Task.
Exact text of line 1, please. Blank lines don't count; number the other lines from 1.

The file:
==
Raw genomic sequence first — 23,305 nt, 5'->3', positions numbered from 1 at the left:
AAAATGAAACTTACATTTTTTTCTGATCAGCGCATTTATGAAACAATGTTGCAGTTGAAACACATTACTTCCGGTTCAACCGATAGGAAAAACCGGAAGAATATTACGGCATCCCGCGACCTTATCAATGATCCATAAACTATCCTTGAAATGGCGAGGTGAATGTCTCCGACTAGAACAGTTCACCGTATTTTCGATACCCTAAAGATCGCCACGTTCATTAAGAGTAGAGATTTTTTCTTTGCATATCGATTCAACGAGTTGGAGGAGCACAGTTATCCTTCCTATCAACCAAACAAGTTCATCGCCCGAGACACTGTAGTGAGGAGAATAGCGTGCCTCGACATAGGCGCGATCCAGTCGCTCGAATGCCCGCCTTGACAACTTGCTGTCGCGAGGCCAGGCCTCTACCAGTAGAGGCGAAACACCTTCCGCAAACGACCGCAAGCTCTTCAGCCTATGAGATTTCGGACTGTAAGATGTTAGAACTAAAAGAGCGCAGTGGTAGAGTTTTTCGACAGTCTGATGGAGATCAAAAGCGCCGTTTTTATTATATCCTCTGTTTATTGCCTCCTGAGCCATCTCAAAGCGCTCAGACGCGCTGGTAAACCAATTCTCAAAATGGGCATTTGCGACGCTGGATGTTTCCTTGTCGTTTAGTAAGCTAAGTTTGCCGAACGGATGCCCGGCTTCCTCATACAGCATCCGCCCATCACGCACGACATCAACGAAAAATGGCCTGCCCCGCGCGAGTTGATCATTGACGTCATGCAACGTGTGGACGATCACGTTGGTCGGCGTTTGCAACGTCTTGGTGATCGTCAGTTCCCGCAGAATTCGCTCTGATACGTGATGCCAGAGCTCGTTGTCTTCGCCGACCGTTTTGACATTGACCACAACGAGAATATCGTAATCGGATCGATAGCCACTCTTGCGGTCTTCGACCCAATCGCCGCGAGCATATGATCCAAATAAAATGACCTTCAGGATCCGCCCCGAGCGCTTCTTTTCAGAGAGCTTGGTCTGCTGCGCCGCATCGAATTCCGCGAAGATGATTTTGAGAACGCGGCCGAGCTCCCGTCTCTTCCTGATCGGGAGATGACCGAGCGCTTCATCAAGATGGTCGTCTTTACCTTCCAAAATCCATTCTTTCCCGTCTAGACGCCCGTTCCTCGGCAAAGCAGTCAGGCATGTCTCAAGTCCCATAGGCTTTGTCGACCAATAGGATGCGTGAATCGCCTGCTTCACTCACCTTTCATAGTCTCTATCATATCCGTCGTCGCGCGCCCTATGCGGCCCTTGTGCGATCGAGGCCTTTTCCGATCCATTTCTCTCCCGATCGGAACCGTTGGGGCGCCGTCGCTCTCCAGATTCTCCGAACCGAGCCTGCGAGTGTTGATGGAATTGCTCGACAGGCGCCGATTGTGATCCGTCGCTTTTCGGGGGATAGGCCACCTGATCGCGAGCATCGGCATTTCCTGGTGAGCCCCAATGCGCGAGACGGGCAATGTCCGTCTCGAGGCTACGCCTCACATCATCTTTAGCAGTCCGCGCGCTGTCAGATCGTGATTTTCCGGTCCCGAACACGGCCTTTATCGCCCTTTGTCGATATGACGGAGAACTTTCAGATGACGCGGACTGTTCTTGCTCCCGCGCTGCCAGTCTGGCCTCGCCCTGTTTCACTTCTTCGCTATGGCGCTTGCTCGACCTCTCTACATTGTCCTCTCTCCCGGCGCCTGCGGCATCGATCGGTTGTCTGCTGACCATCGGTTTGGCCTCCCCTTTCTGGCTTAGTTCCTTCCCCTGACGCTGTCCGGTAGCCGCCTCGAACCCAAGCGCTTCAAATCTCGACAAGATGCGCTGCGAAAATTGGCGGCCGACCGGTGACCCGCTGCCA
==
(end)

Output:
Raw genomic sequence first — 23,305 nt, 5'->3', positions numbered from 1 at the left: